To prepare for phase two of the challenge, Dr. Glenn had the team practice a few times with her, and then she called in reinforcements from and colleagues to provide the students with feedback on how to improve.

Phase three is the “How Do I Know?” game show portion of the competition. Teams are quizzed Jeopardy-style on six areas of financial planning: insurance, investments, income tax, retirement planning, estate planning, and fundamentals. They are given 45 seconds to answer questions, with the points increasing with the difficulty of the questions.

To prepare for this final phase, the team must be studying regularly for any number of possible questions that might be asked regarding the topics. Sometimes the team members will audit classes that they are not currently enrolled in just to gain the knowledge for the competition. Now, that is dedication!

Dr. Tom Johansen is responsible for starting and leading this annual challenge for Fort Hays State. He handed over the program to Dr. Glenn and is very proud of her continued success coaching our students. In addition to earning a spot in the elite eight 13 of the 14 years of competition, collectively our Tiger team touts an impressive record: three national championships, one runner-up, four third-place finishes, and three fourth-place efforts. FHSU also owns a fifth- and a seventh-place national finish.

As for our current winners – they are back to their studies with ambitions, dreams, and goals. Seth is working toward certification as both a financial analyst and a financial planner, and Ethan plans on opening up his own firm shortly after graduation – a goal shared by Kaden.

Dr. Glenn advises all her students to build their network of contacts in the industry before they graduate.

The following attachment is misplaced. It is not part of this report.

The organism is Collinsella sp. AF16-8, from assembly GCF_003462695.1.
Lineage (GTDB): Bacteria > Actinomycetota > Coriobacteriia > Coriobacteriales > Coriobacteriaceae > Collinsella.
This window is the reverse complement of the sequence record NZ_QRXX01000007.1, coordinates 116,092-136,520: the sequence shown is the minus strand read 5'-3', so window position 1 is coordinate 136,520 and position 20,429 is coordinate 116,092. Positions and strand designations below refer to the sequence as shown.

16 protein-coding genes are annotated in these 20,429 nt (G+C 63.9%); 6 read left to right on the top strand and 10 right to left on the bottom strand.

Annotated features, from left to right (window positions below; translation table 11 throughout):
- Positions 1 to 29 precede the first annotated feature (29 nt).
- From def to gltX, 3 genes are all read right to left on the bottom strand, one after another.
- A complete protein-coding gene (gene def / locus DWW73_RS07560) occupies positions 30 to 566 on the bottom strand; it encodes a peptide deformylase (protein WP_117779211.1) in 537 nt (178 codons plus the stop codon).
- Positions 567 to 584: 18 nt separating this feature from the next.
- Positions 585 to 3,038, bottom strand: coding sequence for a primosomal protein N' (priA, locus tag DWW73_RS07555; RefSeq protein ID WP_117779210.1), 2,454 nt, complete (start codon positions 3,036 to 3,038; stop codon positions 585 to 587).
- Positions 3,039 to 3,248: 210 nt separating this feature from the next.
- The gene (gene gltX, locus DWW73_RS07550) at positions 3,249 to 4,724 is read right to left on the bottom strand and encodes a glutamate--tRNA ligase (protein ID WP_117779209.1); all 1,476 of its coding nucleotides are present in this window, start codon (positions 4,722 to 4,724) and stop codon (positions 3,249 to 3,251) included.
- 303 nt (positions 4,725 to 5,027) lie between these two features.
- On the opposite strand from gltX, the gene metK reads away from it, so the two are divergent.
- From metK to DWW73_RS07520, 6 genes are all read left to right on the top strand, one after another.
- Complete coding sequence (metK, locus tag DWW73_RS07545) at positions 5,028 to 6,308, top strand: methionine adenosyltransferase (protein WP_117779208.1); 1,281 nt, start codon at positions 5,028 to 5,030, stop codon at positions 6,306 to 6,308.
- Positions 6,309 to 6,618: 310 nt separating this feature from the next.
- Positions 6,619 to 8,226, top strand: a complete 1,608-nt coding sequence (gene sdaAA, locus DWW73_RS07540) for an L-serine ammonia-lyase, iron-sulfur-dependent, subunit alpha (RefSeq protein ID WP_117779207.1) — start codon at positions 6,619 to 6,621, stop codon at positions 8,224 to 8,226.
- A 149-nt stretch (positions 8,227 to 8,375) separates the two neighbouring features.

“Reach out and ask people in your field about their experiences in the profession and the advice they wish they knew starting out,” she says. “Seek out mentors who can help you develop your skills, who can connect you with others who may have job openings.”

Dr. Glenn points out that “there are a lot of professionals out there who would love to guide new graduates as they start their professional journey. Connect with them on LinkedIn, call and ask

them if they would want to join you for coffee and chat about their experiences. More than likely, they will say yes.”

I look forward to continuing to follow the success of our financial planning team members, and more importantly, how all our alumni use their education to improve lives.

Dr. Tisa Mason

President Mason is the 10th president of Fort Hays State University. A native of Massachusetts, Mason previously served as the president of Valley City State University in Valley City, N.d., where she served from 2014 to 2017. Before her time at Valley City State, Mason served as Fort Hays State's vice president of student affairs from 2008 to 2014. Her previous career stops include serving as the dean of student life at the University of Wisconsin–Whitewater in Whitewater, Wis.; executive director of the Sigma Kappa Sorority and Foundation in Indianapolis, Ind.; director of student life and assistant professor at Christopher Newport University, Newport News, Va.; and assistant dean of students, Hanover College, Hanover, Ind. In 2013, Mason received the Robert H. Shaffer Award from the Association of Fraternity/Sorority Advisors for her long-term commitment to fostering positive change in fraternities and sororities. She received the Excellence in Service to Students Award from the National Society of Leadership and Success in the same year. Her academic credentials include a Doctor of Education degree in higher education from the College of William and Mary in Williamsburg, Va.; a Master of Science degree in education from Eastern Illinois University in Charleston, Ill.; and a Bachelor of Arts degree in sociology/anthropology from Transylvania University in Lexington, Ky.

 


Recent Posts

Keep Me Updated

Submit a Comment

Stay up to date